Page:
14.2 The thread Module

The only part of the thread module that your code should use directly is the lock objects that module thread supplies. Locks are simple thread-synchronization primitives. Technically, thread's locks are non-reentrant and unowned: they do not keep track of what thread last locked them, so there is no specific owner thread for a lock. A lock is in one of two states, locked or unlocked.

To get a new lock object (in the unlocked state), call the function named allocate_lock without arguments. This function is supplied by both modules thread and threading. A lock object L supplies three methods.



When wait is True, acquire locks L. If L is already locked, the calling thread suspends and waits until L is unlocked, then locks L. Even if the calling thread was the one that last locked L, it still suspends and waits until another thread releases L. When wait is False and L is unlocked, acquire locks L and returns True. When wait is False and L is locked, acquire does not affect L, and returns False.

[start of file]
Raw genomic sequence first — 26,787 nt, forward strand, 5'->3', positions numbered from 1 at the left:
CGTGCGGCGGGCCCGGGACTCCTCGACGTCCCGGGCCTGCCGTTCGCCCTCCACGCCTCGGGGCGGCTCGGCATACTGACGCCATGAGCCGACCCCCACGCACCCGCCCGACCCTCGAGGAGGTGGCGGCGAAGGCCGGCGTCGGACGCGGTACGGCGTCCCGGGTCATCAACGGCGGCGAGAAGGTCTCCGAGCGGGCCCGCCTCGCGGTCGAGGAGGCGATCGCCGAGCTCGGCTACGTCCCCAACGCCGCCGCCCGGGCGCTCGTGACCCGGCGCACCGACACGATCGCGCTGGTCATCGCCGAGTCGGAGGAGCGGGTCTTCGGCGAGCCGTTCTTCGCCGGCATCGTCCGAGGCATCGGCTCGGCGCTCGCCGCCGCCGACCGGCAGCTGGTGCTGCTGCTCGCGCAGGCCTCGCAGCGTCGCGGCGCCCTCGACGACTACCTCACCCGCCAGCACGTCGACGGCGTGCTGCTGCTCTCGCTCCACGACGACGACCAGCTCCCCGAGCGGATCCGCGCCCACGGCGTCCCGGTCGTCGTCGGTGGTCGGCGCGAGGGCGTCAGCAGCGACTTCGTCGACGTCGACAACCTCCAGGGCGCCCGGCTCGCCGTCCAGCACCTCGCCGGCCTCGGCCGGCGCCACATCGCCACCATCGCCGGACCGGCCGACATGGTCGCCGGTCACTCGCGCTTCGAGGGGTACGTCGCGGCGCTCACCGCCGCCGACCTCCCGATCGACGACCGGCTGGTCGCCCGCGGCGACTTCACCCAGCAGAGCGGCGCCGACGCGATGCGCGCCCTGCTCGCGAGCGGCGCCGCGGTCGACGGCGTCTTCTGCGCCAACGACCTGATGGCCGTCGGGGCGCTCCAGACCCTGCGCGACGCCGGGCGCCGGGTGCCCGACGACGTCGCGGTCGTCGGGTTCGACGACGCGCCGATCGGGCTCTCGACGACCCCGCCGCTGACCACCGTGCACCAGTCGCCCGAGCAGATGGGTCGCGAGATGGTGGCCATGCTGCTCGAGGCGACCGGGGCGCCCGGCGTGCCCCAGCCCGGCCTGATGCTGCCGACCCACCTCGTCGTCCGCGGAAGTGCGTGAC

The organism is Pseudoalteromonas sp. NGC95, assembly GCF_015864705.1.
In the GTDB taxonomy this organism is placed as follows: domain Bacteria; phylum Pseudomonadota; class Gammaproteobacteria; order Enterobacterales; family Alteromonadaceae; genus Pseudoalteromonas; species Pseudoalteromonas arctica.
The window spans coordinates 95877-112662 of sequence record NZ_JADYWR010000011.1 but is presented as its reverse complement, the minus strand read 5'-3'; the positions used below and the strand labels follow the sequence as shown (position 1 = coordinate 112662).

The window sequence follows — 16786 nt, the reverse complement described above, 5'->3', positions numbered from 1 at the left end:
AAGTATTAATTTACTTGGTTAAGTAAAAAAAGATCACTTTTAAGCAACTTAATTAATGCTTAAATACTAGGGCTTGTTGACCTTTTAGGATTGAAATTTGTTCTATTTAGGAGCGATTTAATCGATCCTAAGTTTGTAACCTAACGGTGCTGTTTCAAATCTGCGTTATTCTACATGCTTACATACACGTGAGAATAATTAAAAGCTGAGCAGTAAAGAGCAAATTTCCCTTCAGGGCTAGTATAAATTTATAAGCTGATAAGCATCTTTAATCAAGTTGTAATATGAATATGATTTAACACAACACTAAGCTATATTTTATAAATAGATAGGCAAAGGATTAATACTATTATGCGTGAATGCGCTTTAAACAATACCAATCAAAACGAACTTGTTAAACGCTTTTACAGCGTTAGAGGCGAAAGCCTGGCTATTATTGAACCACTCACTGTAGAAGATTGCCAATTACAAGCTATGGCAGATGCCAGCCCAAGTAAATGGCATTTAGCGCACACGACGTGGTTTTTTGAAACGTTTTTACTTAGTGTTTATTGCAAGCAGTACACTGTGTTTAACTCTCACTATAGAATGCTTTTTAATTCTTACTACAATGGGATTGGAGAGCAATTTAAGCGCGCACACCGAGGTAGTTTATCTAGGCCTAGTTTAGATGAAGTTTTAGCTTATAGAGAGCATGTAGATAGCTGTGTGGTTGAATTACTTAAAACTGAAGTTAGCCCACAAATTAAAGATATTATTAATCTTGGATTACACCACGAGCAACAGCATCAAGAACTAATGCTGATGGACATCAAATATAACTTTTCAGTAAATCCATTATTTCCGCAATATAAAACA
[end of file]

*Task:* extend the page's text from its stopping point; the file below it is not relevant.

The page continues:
L.locked(  )

Returns True if L is locked, otherwise False.


L.release(  )

Unlocks L, which must be locked. When L is locked, any thread may call L.release, not just the thread that last locked L. When more than one thread is waiting on L (i.e., has called L.acquire, finding L locked, and is now waiting for L to be unlocked), release wakes up an arbitrary waiting thread. The thread that calls release is not suspended: it remains ready and continues to execute.

    Part III: Python Library and Extension Modules